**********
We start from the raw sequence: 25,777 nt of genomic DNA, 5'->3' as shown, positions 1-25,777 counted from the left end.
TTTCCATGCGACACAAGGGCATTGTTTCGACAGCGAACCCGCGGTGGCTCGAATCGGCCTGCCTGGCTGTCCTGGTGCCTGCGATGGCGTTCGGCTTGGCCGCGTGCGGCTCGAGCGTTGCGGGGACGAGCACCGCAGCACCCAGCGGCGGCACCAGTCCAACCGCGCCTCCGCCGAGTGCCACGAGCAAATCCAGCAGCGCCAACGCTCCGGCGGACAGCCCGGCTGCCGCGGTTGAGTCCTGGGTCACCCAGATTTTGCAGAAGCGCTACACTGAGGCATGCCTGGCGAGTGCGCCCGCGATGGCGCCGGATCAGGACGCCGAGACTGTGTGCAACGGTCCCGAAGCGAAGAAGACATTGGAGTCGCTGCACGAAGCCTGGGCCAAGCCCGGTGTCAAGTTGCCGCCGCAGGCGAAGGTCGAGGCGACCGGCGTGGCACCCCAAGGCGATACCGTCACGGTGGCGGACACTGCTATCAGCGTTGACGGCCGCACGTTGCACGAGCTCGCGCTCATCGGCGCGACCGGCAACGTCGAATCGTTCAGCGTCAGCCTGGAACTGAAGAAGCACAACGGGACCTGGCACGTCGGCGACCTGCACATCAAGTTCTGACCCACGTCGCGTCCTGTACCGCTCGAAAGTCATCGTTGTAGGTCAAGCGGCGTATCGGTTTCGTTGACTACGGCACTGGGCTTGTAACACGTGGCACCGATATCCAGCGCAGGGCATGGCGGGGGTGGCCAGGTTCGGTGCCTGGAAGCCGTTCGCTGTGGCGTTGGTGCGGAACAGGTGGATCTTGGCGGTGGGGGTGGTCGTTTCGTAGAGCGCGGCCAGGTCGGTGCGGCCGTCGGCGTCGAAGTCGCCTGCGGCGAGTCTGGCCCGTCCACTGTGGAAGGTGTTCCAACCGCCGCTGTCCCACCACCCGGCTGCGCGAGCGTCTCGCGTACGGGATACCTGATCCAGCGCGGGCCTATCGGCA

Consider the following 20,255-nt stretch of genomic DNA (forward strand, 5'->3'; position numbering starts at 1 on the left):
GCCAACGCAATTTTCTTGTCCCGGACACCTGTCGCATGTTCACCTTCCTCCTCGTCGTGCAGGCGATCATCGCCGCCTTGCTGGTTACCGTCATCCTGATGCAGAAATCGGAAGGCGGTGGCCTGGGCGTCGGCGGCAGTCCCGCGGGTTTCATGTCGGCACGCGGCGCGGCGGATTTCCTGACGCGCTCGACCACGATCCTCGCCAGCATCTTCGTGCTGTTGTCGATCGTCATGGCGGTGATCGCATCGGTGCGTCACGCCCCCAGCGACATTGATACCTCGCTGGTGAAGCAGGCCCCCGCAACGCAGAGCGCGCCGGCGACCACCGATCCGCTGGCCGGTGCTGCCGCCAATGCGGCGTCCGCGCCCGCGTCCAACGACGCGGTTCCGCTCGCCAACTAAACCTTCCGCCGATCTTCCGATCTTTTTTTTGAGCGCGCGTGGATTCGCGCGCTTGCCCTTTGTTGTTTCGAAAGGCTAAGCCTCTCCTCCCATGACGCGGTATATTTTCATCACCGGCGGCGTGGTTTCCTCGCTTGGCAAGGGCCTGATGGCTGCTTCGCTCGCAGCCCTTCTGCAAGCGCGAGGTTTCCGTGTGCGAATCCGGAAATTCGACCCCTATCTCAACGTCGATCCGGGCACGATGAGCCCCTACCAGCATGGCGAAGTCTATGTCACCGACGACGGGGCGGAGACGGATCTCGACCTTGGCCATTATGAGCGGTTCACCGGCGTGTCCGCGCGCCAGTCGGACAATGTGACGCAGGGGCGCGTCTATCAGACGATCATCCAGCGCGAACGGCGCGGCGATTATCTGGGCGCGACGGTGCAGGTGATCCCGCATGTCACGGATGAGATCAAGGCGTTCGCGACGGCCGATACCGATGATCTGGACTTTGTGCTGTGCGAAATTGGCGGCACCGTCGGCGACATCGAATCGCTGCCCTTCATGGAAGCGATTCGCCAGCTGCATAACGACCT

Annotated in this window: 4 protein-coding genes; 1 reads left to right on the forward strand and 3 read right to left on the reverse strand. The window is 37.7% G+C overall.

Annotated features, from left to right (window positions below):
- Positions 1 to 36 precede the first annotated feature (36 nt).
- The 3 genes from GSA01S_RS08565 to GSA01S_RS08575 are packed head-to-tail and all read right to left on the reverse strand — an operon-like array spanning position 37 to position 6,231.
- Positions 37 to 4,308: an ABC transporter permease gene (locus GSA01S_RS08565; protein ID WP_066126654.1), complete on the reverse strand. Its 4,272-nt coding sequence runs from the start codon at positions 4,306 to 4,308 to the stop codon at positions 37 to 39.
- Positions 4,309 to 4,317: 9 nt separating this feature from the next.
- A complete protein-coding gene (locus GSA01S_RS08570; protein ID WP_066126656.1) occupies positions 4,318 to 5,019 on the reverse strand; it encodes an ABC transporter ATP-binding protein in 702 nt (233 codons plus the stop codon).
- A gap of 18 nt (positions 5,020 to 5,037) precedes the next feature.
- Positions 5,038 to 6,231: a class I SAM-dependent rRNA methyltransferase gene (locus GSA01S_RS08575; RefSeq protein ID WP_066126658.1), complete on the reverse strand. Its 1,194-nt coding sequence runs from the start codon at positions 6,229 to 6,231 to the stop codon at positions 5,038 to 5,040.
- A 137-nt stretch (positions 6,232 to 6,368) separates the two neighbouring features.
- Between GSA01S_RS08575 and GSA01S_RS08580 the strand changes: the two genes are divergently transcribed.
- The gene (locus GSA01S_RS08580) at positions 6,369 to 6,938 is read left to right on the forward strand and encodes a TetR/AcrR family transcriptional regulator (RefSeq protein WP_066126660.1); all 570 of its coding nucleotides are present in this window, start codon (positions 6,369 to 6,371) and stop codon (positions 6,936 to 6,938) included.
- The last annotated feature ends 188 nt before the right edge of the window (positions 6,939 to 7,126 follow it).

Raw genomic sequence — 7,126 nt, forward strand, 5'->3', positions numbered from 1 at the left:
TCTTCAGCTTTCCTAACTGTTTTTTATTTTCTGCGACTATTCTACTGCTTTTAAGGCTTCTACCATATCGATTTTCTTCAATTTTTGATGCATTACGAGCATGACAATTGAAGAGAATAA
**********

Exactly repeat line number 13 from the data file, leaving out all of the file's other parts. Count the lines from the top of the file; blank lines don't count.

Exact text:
- Positions 5,038 to 6,231: a class I SAM-dependent rRNA methyltransferase gene (locus GSA01S_RS08575; RefSeq protein ID WP_066126658.1), complete on the reverse strand. Its 1,194-nt coding sequence runs from the start codon at positions 6,229 to 6,231 to the stop codon at positions 5,038 to 5,040.